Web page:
To be fair, I probably need to get more of a life, but ever since the new GCSE draft specifications for history were published, I have been dying to compare them and see which I like best. Now I need to declare some personal interest before I begin - I am currently involved in writing for the America unit of the OCR B specification. However I have come at this with a genuinely open mind because what I think is good history, and what I think might be best for the students at my school are two connected but different things!
What I am presenting here therefore is a summary of each of the specifications and its means of assessment. The comments are meant to help me quickly compare and contrast the options and see which might be most appropriate. I have not compared every unit as there are some I know we won't do, however the basic structure of most of the units is the same. Please feel free to let me have any comments.
- Choosing the best possible history to prepare students for A Level and build on what we do at KS3.
- BUT accessible enough to teach to students with mixed ability and in mixed ability classes.
- Moving away from GCSE as an aberration between good KS3 and A Level courses - ideally something with less prescriptive examination. Teachers have been getting very bored with the prescriptive nature of the GCSE examinations in OCR SHP.
- Interesting and engaging topics for our students (I have more research to do on this) with a focus on people's lives over high politics.
- A coherent course which could be built chronologically over three years.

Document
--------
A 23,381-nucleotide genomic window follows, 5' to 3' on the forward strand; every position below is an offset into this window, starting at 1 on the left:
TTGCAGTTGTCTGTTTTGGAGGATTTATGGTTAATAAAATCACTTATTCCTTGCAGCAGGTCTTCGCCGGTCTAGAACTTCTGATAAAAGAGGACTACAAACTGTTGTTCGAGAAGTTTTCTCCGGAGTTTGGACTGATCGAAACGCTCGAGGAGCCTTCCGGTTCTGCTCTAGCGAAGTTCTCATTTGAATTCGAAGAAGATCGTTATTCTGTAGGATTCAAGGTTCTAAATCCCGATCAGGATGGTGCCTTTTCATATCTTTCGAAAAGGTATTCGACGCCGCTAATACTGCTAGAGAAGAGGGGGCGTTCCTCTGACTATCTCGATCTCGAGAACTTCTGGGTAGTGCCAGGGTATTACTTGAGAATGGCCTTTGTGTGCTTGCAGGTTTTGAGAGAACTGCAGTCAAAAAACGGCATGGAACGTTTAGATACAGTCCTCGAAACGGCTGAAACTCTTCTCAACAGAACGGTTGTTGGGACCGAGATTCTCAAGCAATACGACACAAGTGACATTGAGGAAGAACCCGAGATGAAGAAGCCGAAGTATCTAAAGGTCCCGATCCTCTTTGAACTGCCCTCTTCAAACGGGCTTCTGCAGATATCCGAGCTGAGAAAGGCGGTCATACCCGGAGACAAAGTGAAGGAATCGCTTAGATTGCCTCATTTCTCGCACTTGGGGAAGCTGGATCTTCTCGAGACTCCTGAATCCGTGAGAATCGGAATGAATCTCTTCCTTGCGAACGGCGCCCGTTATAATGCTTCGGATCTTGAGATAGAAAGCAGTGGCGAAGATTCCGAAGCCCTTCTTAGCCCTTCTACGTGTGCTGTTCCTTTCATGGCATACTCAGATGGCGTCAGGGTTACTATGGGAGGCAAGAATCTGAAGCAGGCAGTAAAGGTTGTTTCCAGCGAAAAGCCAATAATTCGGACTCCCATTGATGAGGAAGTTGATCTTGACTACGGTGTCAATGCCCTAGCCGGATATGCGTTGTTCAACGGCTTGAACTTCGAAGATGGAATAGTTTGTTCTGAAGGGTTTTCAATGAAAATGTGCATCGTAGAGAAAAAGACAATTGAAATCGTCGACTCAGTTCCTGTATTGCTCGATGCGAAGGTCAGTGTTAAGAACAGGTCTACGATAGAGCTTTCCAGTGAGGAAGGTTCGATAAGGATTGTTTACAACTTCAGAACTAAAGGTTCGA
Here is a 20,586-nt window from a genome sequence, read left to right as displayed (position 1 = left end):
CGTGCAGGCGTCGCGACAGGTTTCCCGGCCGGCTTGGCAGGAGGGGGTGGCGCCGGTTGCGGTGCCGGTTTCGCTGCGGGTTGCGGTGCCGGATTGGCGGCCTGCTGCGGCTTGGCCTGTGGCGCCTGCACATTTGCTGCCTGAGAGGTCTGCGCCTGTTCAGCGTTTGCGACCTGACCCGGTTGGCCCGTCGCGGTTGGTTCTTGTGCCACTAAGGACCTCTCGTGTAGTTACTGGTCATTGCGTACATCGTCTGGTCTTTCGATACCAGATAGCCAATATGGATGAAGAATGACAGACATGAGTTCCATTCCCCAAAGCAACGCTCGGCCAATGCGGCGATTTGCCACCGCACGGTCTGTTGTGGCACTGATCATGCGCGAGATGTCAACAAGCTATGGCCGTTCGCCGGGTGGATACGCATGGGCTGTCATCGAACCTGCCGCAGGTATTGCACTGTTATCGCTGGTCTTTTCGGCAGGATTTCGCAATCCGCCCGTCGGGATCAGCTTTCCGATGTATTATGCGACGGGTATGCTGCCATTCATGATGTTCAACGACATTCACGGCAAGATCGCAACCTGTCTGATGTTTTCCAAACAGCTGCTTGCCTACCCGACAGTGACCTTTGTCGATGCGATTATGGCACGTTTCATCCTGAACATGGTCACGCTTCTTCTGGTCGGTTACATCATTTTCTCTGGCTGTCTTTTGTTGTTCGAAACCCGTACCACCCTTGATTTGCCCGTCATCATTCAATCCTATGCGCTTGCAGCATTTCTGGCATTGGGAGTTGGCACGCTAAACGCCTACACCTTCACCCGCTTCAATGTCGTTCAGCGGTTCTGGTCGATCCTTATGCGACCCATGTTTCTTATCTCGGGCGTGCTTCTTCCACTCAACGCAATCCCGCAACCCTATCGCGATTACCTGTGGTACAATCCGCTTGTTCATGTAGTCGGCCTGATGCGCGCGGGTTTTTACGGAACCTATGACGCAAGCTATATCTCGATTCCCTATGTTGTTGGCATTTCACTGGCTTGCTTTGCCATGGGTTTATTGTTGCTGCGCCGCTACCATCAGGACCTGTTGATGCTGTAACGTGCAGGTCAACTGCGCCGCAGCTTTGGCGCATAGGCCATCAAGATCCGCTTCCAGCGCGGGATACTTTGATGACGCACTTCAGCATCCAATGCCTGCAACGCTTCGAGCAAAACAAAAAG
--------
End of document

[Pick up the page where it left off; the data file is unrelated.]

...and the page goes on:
- No major overlap with our A Level options: Russia 1855-1964, America 1740-1796, and Britain 1900-1951.
- Our KS3 prepares students for a range of options at GCSE without being a repeat eg. we focus in a bit on Hitler's rise and the Holocaust but not life in Nazi Germany. We look at the development of the Cold War but not Stalin's time in power etc.
- Being aware that the C+ (5+) borderline is a big issue for us.
- Not having to constantly change our Controlled Assessment unit every year.
- Not spending ages relearning new content when new A Levels are on the way - novelty within realistic bounds.
The tables I offer here try to compare the offerings from different boards. it is worth noting that all boards require schools to cover: a thematic study, a period study, a British depth study, a world depth study, and a study of the historic environment. They also require that schools cover three periods: medieval, early modern and modern.
- The spec comparisons look at how each board has approached the 5 different units required by the new GCSE. I have made comments on how the content has been approached and offer some of my own thoughts in light of our aims.
- The examination comparisons use the sample assessment materials. I have tried to look for how the boards have set out the marks and what they will be rewarding. I have also tried to keep an eye out for where they expect students to jump hoops or learn tricks. I have considered the balance of longer and shorter questions and have also tried to point out how many different question techniques students might need to grapple with.
Right - no more context - here are the comparison tables. I hope they are of some use.